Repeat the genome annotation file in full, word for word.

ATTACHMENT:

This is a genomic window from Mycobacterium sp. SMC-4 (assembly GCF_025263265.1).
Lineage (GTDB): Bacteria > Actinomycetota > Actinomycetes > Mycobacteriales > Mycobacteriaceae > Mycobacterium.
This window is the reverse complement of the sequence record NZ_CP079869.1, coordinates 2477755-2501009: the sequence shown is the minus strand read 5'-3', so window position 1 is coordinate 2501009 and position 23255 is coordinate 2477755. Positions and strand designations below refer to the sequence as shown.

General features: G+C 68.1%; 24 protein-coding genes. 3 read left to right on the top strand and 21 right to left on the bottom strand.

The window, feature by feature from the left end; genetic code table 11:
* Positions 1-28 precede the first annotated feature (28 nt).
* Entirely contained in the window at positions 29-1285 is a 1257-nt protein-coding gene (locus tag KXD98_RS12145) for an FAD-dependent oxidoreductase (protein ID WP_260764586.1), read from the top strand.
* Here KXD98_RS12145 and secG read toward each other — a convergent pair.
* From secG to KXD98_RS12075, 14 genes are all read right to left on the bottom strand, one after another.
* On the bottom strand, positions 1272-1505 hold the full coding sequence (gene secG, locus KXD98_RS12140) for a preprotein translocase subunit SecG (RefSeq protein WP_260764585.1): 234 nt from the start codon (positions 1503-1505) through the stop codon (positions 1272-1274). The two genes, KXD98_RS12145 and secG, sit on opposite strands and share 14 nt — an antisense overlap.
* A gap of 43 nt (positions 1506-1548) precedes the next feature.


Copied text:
This is a genomic window from Mycobacterium sp. SMC-4 (assembly GCF_025263265.1).
Lineage (GTDB): Bacteria > Actinomycetota > Actinomycetes > Mycobacteriales > Mycobacteriaceae > Mycobacterium.
This window is the reverse complement of the sequence record NZ_CP079869.1, coordinates 2477755-2501009: the sequence shown is the minus strand read 5'-3', so window position 1 is coordinate 2501009 and position 23255 is coordinate 2477755. Positions and strand designations below refer to the sequence as shown.

General features: G+C 68.1%; 24 protein-coding genes. 3 read left to right on the top strand and 21 right to left on the bottom strand.

The window, feature by feature from the left end; genetic code table 11:
* Positions 1-28 precede the first annotated feature (28 nt).
* Entirely contained in the window at positions 29-1285 is a 1257-nt protein-coding gene (locus tag KXD98_RS12145) for an FAD-dependent oxidoreductase (protein ID WP_260764586.1), read from the top strand.
* Here KXD98_RS12145 and secG read toward each other — a convergent pair.
* From secG to KXD98_RS12075, 14 genes are all read right to left on the bottom strand, one after another.
* On the bottom strand, positions 1272-1505 hold the full coding sequence (gene secG, locus KXD98_RS12140) for a preprotein translocase subunit SecG (RefSeq protein WP_260764585.1): 234 nt from the start codon (positions 1503-1505) through the stop codon (positions 1272-1274). The two genes, KXD98_RS12145 and secG, sit on opposite strands and share 14 nt — an antisense overlap.
* A gap of 43 nt (positions 1506-1548) precedes the next feature.